Nine years after Katrina, family reunification planning a priority
Sharon Hawa is the Program Manager of Emergency Communications at the National Center for Missing & Exploited Children. Sharon works closely with the emergency management and disaster communities at the local, state and federal levels to promote the importance of planning for children in disasters.
This year marks the ninth anniversary of Hurricane Katrina, and emergency managers have learned a tremendous amount about how to better respond to disasters in its wake. The reunification of families separated during these disasters is still and will always be an important facet of emergency planning. However, the responsibility of reunification planning does not solely rest on the shoulders of emergency managers. Anyone looking after children should have a plan in place.
When children are separated from those who best understand their individual needs, they have greater difficulty coping, adding more anxiety and stress to their situation. Children separated during a disaster may be more vulnerable to maltreatment, abuse, kidnapping and exploitation.
Families and caretakers can begin preparing for disasters big or small — such as mudslides, floods, earthquakes, tornados and hurricanes — by making a plan.
How to prepare for separation during a disaster
- Know your child’s school and day care emergency evacuation and reunification plans. Some schools and day cares have emergency plans for a variety of scenarios, but recent studies indicate many do not. If your child’s school or day care does not have a reunification plan, encourage them to reach out to their school district or local emergency management agency to discuss developing one.
- Develop and regularly practice emergency plans at home with children and pets in case your family is separated. Designate an out-of-state relative or close friend to become “communications central” for the family. Because local phone lines may be down or inundated in the immediate aftermath of a disaster, someone out-of-state will be best positioned to receive calls. Displaced family members with access to a phone could call the out-of-state contact – typically without issue – to share and receive messages from other family members.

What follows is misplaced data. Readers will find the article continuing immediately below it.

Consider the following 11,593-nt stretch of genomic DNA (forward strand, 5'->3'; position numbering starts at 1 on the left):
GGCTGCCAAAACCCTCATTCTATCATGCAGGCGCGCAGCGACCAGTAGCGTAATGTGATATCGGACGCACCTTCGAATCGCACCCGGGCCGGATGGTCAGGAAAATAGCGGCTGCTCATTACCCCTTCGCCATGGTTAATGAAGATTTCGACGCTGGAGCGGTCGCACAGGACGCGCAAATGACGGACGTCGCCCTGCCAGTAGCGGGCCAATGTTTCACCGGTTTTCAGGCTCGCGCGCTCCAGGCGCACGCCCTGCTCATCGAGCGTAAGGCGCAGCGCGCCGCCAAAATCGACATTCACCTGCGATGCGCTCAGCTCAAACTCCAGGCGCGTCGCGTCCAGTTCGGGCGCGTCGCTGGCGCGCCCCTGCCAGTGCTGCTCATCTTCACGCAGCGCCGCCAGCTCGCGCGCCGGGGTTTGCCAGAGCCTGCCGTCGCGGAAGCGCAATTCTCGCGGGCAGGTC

- Designate a location where your family could gather in the event of separation. This could be a playground, park or a local landmark that’s easily for children to get to if they need to on their own.
- Create a Child ID Kit for each child. This should include a recent color photograph of the child’s face, descriptive information, fingerprints, medical and dental records or bite impressions, and a DNA sample. This sample could be taken from any number of your child’s grooming items such as a hairbrush or toothbrush.
- Make copies of any legal paperwork if you are your child’s court designated primary caregiver in a custodial separation or divorce. Share them with any relatives or close friends in other states, or carry the paperwork with you in an emergency kit.
Sometimes, no matter how much you have planned, the worst happens: you become separated from your children. This is why we run the Unaccompanied Minors Registry. Through this online registry individuals can report a child who is accounted for, but separated from their caregivers. Anyone can report a separated child to the Unaccompanied Minors Registry, including emergency managers on the ground during a disaster. Reporting persons input basic information about the unaccompanied child to the registry and can even upload a photo of him/her. We then cross-reference any reports through this registry against phone calls from searching parents.
Since we’re at the height of hurricane season, take a few moments now to prepare your family in case of disaster.
For more emergency planning tips, visit www.Ready.gov.